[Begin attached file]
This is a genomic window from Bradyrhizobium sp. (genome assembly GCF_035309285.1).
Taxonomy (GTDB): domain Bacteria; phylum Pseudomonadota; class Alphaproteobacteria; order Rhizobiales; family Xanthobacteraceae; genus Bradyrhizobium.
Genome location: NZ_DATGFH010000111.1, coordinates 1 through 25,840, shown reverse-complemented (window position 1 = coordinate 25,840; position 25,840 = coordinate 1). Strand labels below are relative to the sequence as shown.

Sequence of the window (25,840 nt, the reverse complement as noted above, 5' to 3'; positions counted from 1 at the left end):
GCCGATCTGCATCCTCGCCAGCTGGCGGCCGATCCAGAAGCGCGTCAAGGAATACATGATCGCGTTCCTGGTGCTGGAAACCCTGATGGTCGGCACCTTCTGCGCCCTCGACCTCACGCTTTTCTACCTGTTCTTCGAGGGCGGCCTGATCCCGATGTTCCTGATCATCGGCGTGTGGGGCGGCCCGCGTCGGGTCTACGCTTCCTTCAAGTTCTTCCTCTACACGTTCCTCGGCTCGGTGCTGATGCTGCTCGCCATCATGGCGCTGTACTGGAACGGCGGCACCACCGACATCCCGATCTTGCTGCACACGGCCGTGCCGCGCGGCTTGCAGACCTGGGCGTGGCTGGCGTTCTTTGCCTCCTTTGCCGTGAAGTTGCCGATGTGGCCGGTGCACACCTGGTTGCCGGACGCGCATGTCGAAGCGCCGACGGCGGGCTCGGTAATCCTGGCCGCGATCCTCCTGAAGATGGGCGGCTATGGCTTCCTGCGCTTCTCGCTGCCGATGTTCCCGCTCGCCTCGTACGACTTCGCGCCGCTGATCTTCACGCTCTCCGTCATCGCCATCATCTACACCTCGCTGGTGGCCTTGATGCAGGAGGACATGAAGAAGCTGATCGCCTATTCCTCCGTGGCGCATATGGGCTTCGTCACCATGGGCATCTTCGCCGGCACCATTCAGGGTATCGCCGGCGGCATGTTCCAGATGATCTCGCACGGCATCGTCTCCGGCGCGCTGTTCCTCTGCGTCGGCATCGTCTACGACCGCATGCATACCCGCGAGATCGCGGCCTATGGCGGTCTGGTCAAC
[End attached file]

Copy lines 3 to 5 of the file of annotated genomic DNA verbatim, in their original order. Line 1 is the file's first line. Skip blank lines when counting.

Genome location: NZ_DATGFH010000111.1, coordinates 1 through 25,840, shown reverse-complemented (window position 1 = coordinate 25,840; position 25,840 = coordinate 1). Strand labels below are relative to the sequence as shown.

Sequence of the window (25,840 nt, the reverse complement as noted above, 5' to 3'; positions counted from 1 at the left end):
GCCGATCTGCATCCTCGCCAGCTGGCGGCCGATCCAGAAGCGCGTCAAGGAATACATGATCGCGTTCCTGGTGCTGGAAACCCTGATGGTCGGCACCTTCTGCGCCCTCGACCTCACGCTTTTCTACCTGTTCTTCGAGGGCGGCCTGATCCCGATGTTCCTGATCATCGGCGTGTGGGGCGGCCCGCGTCGGGTCTACGCTTCCTTCAAGTTCTTCCTCTACACGTTCCTCGGCTCGGTGCTGATGCTGCTCGCCATCATGGCGCTGTACTGGAACGGCGGCACCACCGACATCCCGATCTTGCTGCACACGGCCGTGCCGCGCGGCTTGCAGACCTGGGCGTGGCTGGCGTTCTTTGCCTCCTTTGCCGTGAAGTTGCCGATGTGGCCGGTGCACACCTGGTTGCCGGACGCGCATGTCGAAGCGCCGACGGCGGGCTCGGTAATCCTGGCCGCGATCCTCCTGAAGATGGGCGGCTATGGCTTCCTGCGCTTCTCGCTGCCGATGTTCCCGCTCGCCTCGTACGACTTCGCGCCGCTGATCTTCACGCTCTCCGTCATCGCCATCATCTACACCTCGCTGGTGGCCTTGATGCAGGAGGACATGAAGAAGCTGATCGCCTATTCCTCCGTGGCGCATATGGGCTTCGTCACCATGGGCATCTTCGCCGGCACCATTCAGGGTATCGCCGGCGGCATGTTCCAGATGATCTCGCACGGCATCGTCTCCGGCGCGCTGTTCCTCTGCGTCGGCATCGTCTACGACCGCATGCATACCCGCGAGATCGCGGCCTATGGCGGTCTGGTCAAC